What is Self Sovereign Identity ?
Self-Sovereign Identity, or SSI, is a new technology compatible with blockchain that gives users and organizations the ability to control their own digital credentials and identity data, rather than relying on a central authority or central database to manage their personal information. SSI does not require bockchain as a source of trust but DLT makes it easier to implement.
With SSI, users are able to store, manage and share their personal data in a decentralize manner, enabling greater privacy and security. SSI also uses Zero-Knowledge Proof, selective disclosure and data minimization to protect user privacy.
As opposed to client-server architectures which are carried by 2 actors, SSI implements 3 actors : Issuers, Verifiers and Holders.
Issuers : they hold and issue verifiable digital credentials such as certificates of identity (ID card, company or service ID card …), driver’s licenses (car/motorcycle, airplanes …), certificates (high school diploma, bachelor’s degree, master’s degree … ), confirmations (authenticity confirmation, vaccination confirmation, …) qualifications (license to practice medicine, nurse, master painter …), powers (official authority, residence authority …), qualifications (further education certificates, personal certificates …).
Verifiers : the acceptance points in this SSI ecosystem need verifiable digital evidence to use and further process the presented digital proof in a process or application. For this purpose, the application can use the cryptographic from the SSI blockchain to verify the identity of the issuers. It is essential that the transmission of the verifiable digital evidence between the owner and the verifier is encrypted but verifibale credentials themselves are not required to be encypted.
Holders (or users) : they usually have a corresponding SSI app named wallet on their mobile device or desktop, which stores SSI private keys and the digital verifiable credentials. It is also possible to use a cloud agent. Holders can request all verifiable digital proofs from the corresponding issuers and store them in their own SSI wallet.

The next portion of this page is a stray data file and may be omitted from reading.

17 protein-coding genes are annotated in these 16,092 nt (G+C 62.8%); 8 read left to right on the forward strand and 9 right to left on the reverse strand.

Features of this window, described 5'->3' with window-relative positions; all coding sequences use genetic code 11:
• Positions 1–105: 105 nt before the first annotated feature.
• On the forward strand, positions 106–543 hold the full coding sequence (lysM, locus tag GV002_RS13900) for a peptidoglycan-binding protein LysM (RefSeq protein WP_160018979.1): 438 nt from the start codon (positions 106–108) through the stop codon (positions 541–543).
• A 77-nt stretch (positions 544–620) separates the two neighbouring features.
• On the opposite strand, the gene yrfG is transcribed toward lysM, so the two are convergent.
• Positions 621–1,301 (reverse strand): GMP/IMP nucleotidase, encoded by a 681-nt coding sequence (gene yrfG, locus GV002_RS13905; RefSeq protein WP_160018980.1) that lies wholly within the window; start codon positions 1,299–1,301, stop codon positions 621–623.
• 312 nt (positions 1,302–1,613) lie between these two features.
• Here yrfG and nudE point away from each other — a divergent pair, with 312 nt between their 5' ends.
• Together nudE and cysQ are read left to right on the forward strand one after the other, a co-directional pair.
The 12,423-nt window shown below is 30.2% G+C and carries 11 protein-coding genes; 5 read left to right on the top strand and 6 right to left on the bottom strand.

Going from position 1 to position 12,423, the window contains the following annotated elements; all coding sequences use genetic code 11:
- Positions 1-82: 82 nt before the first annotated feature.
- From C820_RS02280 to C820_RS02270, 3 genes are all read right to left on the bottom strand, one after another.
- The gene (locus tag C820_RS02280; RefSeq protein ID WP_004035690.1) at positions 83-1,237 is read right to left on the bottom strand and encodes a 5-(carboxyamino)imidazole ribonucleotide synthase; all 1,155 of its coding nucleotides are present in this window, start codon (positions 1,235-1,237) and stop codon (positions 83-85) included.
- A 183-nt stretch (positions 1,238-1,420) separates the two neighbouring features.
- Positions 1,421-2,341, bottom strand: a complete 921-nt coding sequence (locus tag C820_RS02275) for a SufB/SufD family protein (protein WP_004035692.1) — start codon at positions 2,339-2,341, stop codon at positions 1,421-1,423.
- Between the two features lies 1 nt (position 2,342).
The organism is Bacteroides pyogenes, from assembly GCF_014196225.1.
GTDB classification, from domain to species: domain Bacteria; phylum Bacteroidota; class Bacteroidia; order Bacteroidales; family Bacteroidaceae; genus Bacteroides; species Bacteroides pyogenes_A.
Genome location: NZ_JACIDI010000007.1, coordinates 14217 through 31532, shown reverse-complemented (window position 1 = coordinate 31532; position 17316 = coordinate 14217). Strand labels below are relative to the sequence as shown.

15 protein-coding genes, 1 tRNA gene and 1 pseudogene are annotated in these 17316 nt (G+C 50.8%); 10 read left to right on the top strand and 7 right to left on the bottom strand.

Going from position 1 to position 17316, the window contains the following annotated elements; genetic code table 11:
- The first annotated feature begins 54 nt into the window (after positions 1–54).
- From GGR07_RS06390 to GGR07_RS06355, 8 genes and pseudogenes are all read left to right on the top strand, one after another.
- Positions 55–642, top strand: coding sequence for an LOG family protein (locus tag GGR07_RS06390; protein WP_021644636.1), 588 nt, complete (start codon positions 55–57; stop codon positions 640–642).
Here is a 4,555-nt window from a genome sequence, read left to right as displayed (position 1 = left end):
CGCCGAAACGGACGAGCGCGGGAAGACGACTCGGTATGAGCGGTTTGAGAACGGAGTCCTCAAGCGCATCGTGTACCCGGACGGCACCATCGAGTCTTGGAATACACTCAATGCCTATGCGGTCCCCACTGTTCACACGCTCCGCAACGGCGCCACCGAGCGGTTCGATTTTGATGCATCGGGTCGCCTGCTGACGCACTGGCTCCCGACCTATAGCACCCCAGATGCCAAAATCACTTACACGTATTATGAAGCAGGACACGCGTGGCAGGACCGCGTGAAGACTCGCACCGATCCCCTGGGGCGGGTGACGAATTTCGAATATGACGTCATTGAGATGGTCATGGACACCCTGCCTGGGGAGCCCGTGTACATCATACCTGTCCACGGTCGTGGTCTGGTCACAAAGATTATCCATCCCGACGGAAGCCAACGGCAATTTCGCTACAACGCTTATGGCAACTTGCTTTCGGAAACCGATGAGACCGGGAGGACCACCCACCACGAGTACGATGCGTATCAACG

Image from W3C Verifiable credential V2.0
The use of a blockhain to support SSI is not mandatory and it is necessary to understand the real relationship between SSI and blockchains : Verifiable credentials are totally off-chain data containers. The signature of the verifiable credential is integrated into the digital document itself, so it does not require a transaction on a blockchain. On the other hand, the latter brings significant added value as a decentralized source of trust for integrity content protection. An example is the link between the DID of an Issuer or a Verifier and their cryptographic materials (DID document) which can be stored efficiently on a DLT.
The data likely to be carried by a decentralized ledger are numerous: such as verifiable credential data model, revocation registries, public issuer keys, trusted issuer and verifier registries. See Verifiable Data Regitry.
For a natural person the added value of SSI is huge. It is a game changer compared to other “identity solutions”. An SSI wallet is different from a solution such as the Apple wallet because the user is the sole owner of his wallet and so he can add new credentials to it without asking for authorization from a third party. SSI is also different from a solution such as Google Connect or FranceConnect (Eidas v1) because the user carries his data on him and is able to authenticate with a third party without intermediation.
The verifiable credential model of SSI is also an improvment of the X509 certificate format first published in 1988 as authentication materials and identification attributes are now splited into 2 documents (DID Document and verifiable credentials) allowing simple key rotation and multiple asociations for long term use.
The Self Sovereign Identity model has been integrated into several ecosystems around the world and in particular in Europe with the deployment of the infrastructure for the European Blockchain EBSI (https://ec.europa.eu/digital-building-blocks/wikis/display/EBSI/Home ) which carries a large number of cross-border use cases in education, employment, health, etc.